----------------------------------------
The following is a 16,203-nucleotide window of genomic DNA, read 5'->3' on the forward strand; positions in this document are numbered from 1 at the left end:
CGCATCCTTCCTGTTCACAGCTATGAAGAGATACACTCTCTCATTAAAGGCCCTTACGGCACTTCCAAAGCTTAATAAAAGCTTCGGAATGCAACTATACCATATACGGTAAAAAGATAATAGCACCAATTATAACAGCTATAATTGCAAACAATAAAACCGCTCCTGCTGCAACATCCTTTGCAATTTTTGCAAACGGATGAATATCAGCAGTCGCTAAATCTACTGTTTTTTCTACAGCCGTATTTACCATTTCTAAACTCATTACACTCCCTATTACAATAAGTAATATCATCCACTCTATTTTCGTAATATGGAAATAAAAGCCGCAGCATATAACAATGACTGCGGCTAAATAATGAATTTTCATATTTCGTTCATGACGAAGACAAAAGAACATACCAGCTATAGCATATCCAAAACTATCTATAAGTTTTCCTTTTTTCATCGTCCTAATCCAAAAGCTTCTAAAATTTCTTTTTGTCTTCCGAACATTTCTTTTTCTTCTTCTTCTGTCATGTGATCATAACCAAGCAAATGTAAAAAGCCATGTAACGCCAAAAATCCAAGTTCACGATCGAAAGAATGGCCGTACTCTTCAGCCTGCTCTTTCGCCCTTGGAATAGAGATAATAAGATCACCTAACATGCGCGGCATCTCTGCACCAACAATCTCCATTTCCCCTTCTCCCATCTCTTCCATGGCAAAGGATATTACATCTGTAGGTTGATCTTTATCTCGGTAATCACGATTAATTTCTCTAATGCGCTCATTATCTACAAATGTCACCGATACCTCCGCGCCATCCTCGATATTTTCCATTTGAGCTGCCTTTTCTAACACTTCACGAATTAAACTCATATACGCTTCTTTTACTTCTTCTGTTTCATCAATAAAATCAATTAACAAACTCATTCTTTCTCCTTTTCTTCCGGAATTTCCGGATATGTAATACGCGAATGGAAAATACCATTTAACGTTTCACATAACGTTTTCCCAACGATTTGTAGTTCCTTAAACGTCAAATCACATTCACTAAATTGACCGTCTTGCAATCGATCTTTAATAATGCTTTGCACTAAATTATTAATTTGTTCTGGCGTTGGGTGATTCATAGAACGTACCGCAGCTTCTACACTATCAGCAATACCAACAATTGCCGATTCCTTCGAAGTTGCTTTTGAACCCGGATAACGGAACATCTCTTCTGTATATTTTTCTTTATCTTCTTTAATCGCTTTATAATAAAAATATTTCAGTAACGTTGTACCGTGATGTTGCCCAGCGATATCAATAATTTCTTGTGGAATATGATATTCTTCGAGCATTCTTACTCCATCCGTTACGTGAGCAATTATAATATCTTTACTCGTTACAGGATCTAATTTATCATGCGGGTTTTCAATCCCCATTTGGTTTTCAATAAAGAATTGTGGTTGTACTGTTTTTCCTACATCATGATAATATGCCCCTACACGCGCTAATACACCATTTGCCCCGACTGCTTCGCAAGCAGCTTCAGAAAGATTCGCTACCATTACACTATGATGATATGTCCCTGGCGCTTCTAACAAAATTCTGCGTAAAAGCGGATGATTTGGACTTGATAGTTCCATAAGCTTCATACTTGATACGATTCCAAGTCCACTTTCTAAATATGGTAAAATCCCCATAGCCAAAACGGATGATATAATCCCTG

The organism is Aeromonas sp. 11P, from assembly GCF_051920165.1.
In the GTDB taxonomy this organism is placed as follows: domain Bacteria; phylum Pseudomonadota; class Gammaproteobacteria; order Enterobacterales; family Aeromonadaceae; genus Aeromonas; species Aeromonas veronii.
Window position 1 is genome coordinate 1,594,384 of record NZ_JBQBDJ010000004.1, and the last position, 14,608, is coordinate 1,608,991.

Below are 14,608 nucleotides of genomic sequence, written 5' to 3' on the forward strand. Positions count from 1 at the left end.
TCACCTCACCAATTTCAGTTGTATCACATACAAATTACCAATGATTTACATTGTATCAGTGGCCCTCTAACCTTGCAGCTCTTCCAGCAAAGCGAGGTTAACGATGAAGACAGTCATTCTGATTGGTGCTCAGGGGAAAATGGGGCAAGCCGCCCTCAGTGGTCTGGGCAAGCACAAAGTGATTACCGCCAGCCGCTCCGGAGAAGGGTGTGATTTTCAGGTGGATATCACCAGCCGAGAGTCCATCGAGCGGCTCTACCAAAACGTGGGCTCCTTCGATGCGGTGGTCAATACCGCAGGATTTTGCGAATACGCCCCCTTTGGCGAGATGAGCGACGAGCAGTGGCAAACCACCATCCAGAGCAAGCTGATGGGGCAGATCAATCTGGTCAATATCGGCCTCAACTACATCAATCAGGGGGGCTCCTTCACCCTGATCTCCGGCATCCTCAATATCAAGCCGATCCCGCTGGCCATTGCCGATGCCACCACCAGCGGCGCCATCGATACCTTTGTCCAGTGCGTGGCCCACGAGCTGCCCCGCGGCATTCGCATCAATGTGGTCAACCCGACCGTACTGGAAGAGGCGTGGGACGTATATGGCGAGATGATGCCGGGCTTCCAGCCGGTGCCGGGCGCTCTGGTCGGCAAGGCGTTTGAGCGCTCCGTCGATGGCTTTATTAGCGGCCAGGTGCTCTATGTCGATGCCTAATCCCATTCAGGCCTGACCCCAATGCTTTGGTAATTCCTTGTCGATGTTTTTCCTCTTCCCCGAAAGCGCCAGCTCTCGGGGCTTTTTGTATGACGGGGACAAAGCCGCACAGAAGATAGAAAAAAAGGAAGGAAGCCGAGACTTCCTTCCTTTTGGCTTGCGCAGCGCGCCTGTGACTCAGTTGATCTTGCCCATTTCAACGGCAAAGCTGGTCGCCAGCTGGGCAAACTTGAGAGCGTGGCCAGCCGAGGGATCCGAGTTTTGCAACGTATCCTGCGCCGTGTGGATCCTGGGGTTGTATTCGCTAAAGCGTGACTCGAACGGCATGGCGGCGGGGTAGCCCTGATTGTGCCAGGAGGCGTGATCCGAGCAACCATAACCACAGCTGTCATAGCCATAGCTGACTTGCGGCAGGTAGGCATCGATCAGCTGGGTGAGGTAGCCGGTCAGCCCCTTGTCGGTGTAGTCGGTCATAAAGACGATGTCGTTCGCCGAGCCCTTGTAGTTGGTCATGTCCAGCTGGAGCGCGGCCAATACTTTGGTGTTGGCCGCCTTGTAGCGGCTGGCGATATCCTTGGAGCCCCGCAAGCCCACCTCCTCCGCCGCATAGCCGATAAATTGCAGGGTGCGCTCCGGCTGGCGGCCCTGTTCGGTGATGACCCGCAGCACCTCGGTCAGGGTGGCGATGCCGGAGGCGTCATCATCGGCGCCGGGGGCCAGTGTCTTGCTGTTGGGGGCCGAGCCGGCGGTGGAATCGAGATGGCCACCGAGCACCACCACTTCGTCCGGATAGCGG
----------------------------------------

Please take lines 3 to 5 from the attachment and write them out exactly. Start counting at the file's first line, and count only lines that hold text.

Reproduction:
The organism is Aeromonas sp. 11P, from assembly GCF_051920165.1.
In the GTDB taxonomy this organism is placed as follows: domain Bacteria; phylum Pseudomonadota; class Gammaproteobacteria; order Enterobacterales; family Aeromonadaceae; genus Aeromonas; species Aeromonas veronii.
Window position 1 is genome coordinate 1,594,384 of record NZ_JBQBDJ010000004.1, and the last position, 14,608, is coordinate 1,608,991.